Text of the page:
• October 30, 2014

Administrators Call for Rewarding Professors’ Patents With Tenure

A hundred and thirty-four years after Thomas Edison designed the first commercially practical light bulb, the famed inventor’s tenure prospects were up for debate at a conference of the National Academy of Inventors last year. "Would Thomas Edison Receive Tenure?" a group of panelists asked.

Unsurprisingly, the panelists voiced unanimous support. A vice president for research at the University of Alabama at Birmingham even prepared a signed diploma for the inventor.

Even so, the panelists expressed concern that under many universities’ current tenure and promotion guidelines, a faculty member with Edison’s record of commercial success might not be rewarded for his contributions. Under a tenure system that places a higher value on publications than on entrepreneurship, an innovative professor might face a choice between pursuing commercially viable research ideas and focusing on publishing papers.

Now, in a paper based on last year’s panel, a group of administrators is calling on universities to reward faculty members’ patents and social impact. In "Changing the Academic Culture: Valuing Patents and Commercialization Toward Tenure and Career Advancement," published on Monday in Proceedings of the National Academy of Sciences, the authors argue that universities are missing a crucial opportunity to translate research into real products by relying on outdated tenure guidelines.

Under the current system, said the paper’s lead author, Paul R. Sanberg, a senior vice president for research and innovation at the University of South Florida, professors are forced to pursue patents and product-based research on the side of their academic work. While senior professors have the freedom to seek licensing opportunities and start their own companies, he said, younger professors are forced to put a lid on some of their most creative projects.

Mr. Sanberg recalled the case of an assistant professor coming up for tenure who told his university that he had to pull back on his work with a start-up company because his department did not recognize those activities.

"He had to fall back and wait until he was in a more secure position," Mr. Sanberg said.

In other cases, he said, inventors decide to forgo academic careers, or get pushed from universities into the private sphere.

"Young people who want to start companies will see the system, and they’ll go, ‘Well, I can’t have the freedom to do the things I really want to do, which is to translate research and benefit society,’" he said.

The paper, whose authors include administrators at the California Institute of Technology and the University of Minnesota system, cites a 2012 survey that found that only 25 of the top 200 national research universities consider patents and commercial activities in tenure and promotion decisions. The authors write that pressure on universities to support that work has grown with the dismantling of many large corporate research laboratories. Universities, they write, have been slow to develop the partnerships to fill that gap.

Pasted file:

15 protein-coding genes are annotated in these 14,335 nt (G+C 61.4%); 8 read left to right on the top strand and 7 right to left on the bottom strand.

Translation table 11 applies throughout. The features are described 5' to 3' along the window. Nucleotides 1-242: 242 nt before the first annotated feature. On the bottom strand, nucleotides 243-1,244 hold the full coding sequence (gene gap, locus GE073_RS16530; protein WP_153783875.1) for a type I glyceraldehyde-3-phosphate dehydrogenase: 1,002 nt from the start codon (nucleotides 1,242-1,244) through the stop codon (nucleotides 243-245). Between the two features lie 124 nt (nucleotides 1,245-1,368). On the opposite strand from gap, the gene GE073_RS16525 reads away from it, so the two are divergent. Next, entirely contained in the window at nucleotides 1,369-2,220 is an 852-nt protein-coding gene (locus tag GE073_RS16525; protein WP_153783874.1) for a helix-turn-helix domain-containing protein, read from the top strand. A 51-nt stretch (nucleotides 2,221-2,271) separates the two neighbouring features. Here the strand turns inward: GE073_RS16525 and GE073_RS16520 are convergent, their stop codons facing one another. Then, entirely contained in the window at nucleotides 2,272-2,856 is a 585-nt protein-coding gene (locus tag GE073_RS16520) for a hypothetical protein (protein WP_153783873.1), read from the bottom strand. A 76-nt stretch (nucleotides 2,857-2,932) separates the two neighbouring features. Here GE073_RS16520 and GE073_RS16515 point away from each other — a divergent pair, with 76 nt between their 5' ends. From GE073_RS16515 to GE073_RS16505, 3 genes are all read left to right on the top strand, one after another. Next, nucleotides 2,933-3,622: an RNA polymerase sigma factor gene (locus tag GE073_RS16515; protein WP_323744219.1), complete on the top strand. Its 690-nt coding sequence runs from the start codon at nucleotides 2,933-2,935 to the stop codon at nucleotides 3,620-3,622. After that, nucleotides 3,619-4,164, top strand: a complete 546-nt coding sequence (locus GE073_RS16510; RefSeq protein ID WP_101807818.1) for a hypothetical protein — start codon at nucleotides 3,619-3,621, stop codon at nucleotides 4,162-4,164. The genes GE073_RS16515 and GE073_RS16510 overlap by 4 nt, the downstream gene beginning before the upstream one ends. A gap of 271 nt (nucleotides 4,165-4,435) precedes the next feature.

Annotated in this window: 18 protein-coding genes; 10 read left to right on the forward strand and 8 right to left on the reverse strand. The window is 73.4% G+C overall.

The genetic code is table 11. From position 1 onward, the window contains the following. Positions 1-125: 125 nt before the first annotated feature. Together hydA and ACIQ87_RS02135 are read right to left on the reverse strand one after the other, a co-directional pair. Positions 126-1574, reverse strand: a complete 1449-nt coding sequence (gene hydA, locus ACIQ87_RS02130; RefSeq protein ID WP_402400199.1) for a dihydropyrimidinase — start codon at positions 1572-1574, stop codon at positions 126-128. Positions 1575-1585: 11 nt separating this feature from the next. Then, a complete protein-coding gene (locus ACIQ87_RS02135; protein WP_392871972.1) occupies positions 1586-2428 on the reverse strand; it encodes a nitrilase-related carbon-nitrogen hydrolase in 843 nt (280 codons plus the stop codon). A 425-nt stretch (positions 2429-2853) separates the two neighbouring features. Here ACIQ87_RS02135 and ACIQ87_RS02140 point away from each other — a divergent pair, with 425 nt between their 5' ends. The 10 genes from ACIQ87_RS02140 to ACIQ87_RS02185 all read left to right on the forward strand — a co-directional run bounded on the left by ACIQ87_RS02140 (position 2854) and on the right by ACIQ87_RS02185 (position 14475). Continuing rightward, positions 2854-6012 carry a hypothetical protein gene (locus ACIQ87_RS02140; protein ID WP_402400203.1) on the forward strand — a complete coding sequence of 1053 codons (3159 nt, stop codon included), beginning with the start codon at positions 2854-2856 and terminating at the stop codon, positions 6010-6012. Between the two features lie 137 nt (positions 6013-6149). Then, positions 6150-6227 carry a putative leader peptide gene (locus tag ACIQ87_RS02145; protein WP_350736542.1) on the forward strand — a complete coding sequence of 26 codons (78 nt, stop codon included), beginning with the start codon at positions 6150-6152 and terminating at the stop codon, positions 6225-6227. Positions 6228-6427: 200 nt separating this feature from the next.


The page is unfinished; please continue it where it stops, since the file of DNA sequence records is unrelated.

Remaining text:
Gains for Universities

Mr. Sanberg said universities stand to gain from emphasizing faculty members’ commercial work. Many universities share royalty and licensing income with professors who develop a product, he said. Encouraging business activity can also push professors thwarted by a shortage of federal research dollars to pursue a growing pot of business-oriented grants, like those from the federally run Small Business Innovation Research program.

The National Academy of Inventors, which hosted last year’s panel, was founded in 2010 to encourage academic innovation. Mr. Sanberg is the group’s president.

Universities that have changed their promotion guidelines have an easier time attracting innovative faculty members, Mr. Sanberg said.

The University of South Florida is one of 39 institutions that the paper notes have incorporated entrepreneurial activities into tenure considerations.

The University of Arizona, for example, recognizes "integrative and applied forms of scholarship that involve cross-cutting collaborations with business and community partners, including translational research, commercialization activities, and patents."

Mr. Sanberg said fears that a focus on commercialization would restrict free access to research knowledge were unfounded. He said patents were designed to reward innovation with some freedom from competition. Like published papers, he said, patents raise the bar of innovation for other people in a field.

And despite the perception that only faculty members in more-lucrative engineering fields support rewards for commercial activity, the paper’s authors argue that support for changes in tenure and promotion guidelines is widespread. The paper cites a 2013 survey of more than 500 faculty members that found that only 20 percent disagreed with rewarding faculty members for patentable inventions. Only 11 percent of history professors disagreed with the recommendation.

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